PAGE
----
If you want to succeed at emotional marketing, the last thing you should do is communicate emotion. While this might seem counterintuitive, over 23 years of case studies at the TRIGGERS® proves that emotion is the output to be achieved not the input. Here are the top 5 ways companies fail at emotional marketing today:
1. Overpromise, under-deliver
When a well-known coffee company billed their beverage as the one that will “help you live a fuller life,” they failed. Why? Because that is a lot to promise, even from a deliciously steamy, caffeinated mug of goodness. Think of all that’s involved in living a fuller life. Does coffee play a part? Perhaps. Will it make your life complete? Probably not.
2. Skipping rungs on the communication ladder
A common mistake is to assume that your customers know what your brand is about and to leap straight to the emotional benefit. Only once your brand story is well understood can you move into emotional territory. And this isn’t solely true of new product launches—even brands around for 50 years often need to reacquaint consumers with their core benefits.
3. Disconnected promises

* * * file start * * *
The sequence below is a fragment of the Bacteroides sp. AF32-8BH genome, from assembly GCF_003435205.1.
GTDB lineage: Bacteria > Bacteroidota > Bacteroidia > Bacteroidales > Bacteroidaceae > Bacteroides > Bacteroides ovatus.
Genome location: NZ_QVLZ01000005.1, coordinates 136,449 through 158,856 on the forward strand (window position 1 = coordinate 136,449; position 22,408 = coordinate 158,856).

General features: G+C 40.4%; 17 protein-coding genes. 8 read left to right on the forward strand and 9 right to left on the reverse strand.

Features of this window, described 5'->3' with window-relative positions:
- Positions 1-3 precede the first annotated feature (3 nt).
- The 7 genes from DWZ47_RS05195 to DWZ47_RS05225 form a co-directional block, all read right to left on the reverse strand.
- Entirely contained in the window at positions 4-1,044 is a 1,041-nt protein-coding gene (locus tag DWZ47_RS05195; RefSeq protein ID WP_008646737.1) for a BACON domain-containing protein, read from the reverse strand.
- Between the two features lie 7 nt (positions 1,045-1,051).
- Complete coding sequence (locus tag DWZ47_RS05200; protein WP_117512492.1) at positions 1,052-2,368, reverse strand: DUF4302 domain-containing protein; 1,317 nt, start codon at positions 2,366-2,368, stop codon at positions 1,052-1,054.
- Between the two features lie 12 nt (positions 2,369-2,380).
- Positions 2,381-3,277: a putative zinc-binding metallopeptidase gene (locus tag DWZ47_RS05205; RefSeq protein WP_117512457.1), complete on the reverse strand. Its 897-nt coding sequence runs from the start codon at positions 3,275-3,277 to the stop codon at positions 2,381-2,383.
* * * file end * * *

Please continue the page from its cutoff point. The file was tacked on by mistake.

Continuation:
Another common mistake is for a brand to embrace an emotion it has no hope of delivering. Let’s take “confidence.” A fine sentiment. But a bottled water or a shower curtain will not deliver confidence no matter how many times you say it. In order for emotional benefits to work, they must come organically out of the product experience, not off a list of trendy buzzwords.
4. Emotion without expertise
If you communicate emotion without establishing a clear expertise, you leave your consumers vulnerable for poaching. It’s remarkable how many brands forget this essential ingredient for success. Every brand has to establish its unique knowhow. To create a sustainable competitive advantage, consumers must understand what your brand does better than any other.
5. Telling, not showing
When you try to tell consumers how they should feel, you don’t sell, you alienate. Nobody likes to be told what to do or how to feel, yet many companies insist on expressing emotions overtly. Instead of instruction, use illustration, and let consumers come to their own conclusions.